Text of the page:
Australians worried about quality of retirement, becoming burden on families, survey finds
Almost half of all Australians fear they will not have enough money for a comfortable lifestyle when they retire, a survey has found.
The Australian National University (ANU) poll also found many people were concerned about becoming a burden on their family when they are older.
The ANU poll Ageing and Money surveyed 1,200 people over the age of 18 from a wide socioeconomic background.
"We asked about ageing and Australians' expectations about their retirement, their financial living standards, their inheritance, whether they're worried about being a burden on their family, that kind of question," Professor Matthew Gray, from ANU's Centre for Social Research and Methods, said.
Professor Gray said many Australians were very anxious about life after work.
"We found that while about half of Australians are confident or very confident that they'll have a comfortable retirement and financial living standards, about 40 per cent are not confident or concerned that they will not be able to have a comfortable living standard in retirement," he said.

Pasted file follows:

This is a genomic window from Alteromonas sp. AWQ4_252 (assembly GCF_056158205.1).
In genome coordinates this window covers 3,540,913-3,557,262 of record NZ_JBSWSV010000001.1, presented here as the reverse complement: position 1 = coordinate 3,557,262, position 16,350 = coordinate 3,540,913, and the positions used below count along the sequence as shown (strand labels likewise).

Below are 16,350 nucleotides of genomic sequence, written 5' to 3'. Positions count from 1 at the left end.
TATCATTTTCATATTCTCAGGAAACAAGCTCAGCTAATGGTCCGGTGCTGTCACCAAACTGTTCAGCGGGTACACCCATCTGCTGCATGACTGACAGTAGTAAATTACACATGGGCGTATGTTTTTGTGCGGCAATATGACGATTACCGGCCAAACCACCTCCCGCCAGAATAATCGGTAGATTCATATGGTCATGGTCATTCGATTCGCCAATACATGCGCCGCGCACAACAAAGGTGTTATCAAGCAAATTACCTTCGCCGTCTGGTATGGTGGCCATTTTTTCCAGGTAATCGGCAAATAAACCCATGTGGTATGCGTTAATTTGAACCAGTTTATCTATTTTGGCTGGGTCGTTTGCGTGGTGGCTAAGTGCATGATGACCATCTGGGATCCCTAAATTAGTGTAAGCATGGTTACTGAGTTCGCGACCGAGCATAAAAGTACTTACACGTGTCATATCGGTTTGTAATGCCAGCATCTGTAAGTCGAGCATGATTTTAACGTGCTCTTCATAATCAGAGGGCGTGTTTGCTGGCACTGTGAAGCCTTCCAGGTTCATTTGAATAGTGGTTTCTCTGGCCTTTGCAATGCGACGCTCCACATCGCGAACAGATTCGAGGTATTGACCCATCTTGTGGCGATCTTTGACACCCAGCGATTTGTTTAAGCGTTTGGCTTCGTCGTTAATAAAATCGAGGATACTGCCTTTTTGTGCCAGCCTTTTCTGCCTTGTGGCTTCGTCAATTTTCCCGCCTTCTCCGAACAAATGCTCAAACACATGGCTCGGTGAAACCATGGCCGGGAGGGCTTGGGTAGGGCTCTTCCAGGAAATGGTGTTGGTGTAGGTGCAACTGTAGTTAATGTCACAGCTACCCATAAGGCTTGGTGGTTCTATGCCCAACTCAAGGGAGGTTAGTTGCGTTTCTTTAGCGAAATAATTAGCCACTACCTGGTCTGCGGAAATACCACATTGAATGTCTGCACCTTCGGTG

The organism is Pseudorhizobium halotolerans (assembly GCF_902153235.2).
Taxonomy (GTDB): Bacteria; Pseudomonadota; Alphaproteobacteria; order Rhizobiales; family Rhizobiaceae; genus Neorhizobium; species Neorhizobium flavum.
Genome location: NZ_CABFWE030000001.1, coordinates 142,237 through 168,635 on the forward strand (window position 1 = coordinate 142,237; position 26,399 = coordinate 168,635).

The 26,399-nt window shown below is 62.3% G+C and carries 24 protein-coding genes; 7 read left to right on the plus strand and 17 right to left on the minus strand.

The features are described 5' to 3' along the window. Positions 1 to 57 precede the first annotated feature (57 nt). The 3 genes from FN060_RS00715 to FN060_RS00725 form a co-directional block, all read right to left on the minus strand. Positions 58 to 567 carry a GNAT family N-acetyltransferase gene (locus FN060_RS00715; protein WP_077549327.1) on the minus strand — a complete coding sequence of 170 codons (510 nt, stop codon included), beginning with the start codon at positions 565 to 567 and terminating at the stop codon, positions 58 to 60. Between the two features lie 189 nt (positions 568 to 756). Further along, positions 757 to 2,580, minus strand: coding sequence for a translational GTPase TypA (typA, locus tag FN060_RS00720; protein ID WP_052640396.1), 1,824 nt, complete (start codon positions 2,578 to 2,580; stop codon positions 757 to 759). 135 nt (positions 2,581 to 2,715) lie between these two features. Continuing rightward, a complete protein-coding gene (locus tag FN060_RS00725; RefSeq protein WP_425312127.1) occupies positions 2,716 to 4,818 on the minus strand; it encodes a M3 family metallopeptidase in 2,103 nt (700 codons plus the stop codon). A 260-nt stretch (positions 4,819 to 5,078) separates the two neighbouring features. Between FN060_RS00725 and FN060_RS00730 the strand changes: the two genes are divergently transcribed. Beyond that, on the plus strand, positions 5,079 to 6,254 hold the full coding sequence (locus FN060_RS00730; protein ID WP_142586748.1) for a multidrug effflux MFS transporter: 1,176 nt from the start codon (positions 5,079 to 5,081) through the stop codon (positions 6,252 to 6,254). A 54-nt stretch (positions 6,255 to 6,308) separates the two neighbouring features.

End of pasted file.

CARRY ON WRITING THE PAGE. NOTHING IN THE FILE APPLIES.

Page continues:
The poll also found that 35 per cent of men and 45 per cent of women were concerned about being a burden on their family as they age.
Professor Gray said the reason more women were worried about this than men could be due to higher life expectancy.
"This is where I'm speculating, we don't have the data on this, [but] typically, on average [women] live longer than men and very often will outlive their spouse and so that may be one factor," he said.
"Perhaps that awareness of what it's like to be a carer might make you more concerned about becoming a burden as well."
The survey also sought opinion on Australia's retirement age.
The Federal Government is set to increase the pension eligibility age from 65 to 67 by 2023, with previous attempts to lift it even higher to 70 by 2035.
Professor Gray said many respondents would rather see the pension aged lowered.
"Only a minority of people thought that increasing the age to 67 years was their preferred setting, and even fewer to the age of 70 years," he said.
"Quite a significant number of Australians actually were in favour of reducing it to 60 years for men and women."
Source: ABC News